Santa Barbara Startup Weekend hosted a 54-hour non-profit event geared toward developing business ideas, creating innovative products and launching new businesses this past Sunday at the Museum of Contemporary Art in downtown Santa Barbara.
As a part of the Global Startup Weekend network founded in 2007, the event attracted a total of 125 developers, designers, marketers, product managers, students and startup enthusiasts, many of whom attended or are currently attending UCSB. Friday night — the first night of the weekend-long event — consisted of participants coming together and pitching ideas before splitting into teams, with each team dedicated to bringing their specific start-up idea to fruition for the remainder of the weekend.
UCSB Technology Management Program advisor and lecturer and Santa Barbara Startup Weekend co-organizer Kyle Ashby said the event served as an ideal kick-starter for students interested in creating and developing business ideas.
“The UCSB student presence here is a super vital part of the event,” Ashby said. “Students have the opportunity to meet people and engage with mentors or future employers who are doing amazing, innovative things.”
Fourth-year economics major Mike Holubowski, who is participating in the College of Engineering’s Technology Management Program, said the event is “immensely valuable” for students with an inclination toward technology or business.
“I think more UCSB students need to come to Startup Weekend,” Holubowski said. “You might have a unique life experience that no one else in the room shares, and that could be the starting point for a fantastic idea.”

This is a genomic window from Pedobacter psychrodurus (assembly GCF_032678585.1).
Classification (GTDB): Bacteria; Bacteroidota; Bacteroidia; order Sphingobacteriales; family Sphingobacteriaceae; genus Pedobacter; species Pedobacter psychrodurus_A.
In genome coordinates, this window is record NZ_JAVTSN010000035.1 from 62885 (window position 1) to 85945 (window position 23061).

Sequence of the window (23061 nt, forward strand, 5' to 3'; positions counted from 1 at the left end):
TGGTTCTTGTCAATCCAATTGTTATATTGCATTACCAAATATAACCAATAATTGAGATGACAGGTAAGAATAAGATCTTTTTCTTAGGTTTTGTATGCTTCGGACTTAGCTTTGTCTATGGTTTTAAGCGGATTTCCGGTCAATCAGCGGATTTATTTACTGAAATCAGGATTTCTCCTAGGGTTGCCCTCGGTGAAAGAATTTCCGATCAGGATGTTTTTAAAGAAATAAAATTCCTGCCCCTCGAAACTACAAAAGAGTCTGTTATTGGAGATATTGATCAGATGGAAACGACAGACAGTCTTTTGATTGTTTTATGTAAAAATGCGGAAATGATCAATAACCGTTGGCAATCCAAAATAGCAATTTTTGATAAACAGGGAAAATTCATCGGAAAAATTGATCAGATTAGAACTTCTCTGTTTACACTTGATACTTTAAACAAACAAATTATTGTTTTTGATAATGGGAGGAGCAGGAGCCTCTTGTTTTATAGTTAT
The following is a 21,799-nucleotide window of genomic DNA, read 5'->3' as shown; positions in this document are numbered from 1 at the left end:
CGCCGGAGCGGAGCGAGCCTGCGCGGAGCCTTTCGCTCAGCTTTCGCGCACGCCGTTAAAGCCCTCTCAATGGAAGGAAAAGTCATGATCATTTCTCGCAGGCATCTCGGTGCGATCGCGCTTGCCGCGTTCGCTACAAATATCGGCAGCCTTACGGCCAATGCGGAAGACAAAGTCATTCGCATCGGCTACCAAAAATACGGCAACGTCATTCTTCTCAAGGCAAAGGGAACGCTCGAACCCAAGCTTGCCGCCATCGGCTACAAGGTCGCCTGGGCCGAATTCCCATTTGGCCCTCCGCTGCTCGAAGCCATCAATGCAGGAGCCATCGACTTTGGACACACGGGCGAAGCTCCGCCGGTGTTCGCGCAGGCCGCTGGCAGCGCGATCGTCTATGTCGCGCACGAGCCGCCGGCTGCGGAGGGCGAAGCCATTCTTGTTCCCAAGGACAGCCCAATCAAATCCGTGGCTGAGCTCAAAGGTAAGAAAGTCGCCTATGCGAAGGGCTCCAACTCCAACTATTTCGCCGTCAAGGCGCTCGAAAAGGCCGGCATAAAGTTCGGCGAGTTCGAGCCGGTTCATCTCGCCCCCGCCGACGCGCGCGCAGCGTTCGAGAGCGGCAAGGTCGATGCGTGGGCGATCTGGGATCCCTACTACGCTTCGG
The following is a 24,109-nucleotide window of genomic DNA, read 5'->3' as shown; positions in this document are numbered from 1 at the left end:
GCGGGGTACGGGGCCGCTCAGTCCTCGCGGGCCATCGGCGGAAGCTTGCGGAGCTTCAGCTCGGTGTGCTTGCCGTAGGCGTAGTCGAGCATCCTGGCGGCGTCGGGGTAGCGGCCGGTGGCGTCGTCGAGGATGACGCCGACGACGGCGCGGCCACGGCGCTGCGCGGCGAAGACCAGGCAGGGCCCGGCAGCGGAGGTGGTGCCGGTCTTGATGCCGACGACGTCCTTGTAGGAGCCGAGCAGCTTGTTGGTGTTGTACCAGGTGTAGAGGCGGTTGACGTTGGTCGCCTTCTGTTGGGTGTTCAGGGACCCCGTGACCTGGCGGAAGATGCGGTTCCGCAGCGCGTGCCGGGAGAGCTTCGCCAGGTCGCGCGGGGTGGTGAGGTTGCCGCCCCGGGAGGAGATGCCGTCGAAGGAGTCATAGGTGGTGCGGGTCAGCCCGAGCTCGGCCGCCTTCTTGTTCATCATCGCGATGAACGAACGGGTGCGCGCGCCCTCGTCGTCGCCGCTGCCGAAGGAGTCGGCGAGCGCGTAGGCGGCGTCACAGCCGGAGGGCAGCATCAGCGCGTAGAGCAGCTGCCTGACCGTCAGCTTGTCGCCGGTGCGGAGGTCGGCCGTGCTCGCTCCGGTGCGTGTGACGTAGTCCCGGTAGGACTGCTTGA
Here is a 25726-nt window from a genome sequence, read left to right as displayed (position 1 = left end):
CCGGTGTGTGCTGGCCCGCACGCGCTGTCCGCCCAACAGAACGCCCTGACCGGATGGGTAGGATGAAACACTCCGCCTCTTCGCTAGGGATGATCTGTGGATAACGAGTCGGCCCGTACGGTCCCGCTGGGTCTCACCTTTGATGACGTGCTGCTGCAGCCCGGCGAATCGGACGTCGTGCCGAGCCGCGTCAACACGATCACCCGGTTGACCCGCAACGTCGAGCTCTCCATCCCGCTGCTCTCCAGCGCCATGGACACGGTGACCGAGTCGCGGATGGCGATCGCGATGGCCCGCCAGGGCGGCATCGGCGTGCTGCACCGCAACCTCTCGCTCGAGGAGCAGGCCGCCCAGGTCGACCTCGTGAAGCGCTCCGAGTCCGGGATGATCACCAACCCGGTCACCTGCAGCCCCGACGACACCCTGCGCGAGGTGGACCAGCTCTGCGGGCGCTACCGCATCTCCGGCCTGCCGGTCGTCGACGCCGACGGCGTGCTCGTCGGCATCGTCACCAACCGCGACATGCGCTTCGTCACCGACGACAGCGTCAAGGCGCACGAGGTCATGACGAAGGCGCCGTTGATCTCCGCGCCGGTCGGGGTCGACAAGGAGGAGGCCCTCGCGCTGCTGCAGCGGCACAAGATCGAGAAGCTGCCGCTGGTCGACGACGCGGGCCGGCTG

Santa Barbara Startup Weekend co-organizer Ben Williamson said the event offered an opportunity for members of the Santa Barbara community from many different academic and professional fields to share ideas. According to Williamson, UCSB students hold the potential to become the next Mark Zuckerberg or Steve Jobs.
“Until you put yourself out there, you don’t know what you are capable of,” Williamson said. “It’s just a matter of putting yourself in the flow of commerce before those resources really present themselves to you.”
UCSB alum, New York Times-bestselling author and entrepreneur Patrick Vlaskovits said that with the rising cost of education, students should think twice about pursuing a Master of Business Administration and instead maybe consider a launching a startup. Such a career move could potentially offer better experience, better education and be a more financially lucrative endeavor overall. According to Vlaskovits, students no longer have to live by the book as he did in college.
“When I was in college, you wrote a business plan, and your professor would grade it,” Vlaskovits said. “There is a reason why he is a professor and not an entrepreneur himself. What does he know if this business plan is good or bad? These days you don’t have to waste your time writing a business plan. You just go for it.”
Vlaskovits said events like Santa Barbara Startup Weekend present students the opportunity to learn in ways that span beyond conventional education.
“When I did my first startup, there was nothing like this,” Vlaskovits said. “There was no training ground to get together as a team … The future is wide open to those who want it.”
A version of this article appeared on page 3 of November 18, 2013’s print edition of the Daily Nexus.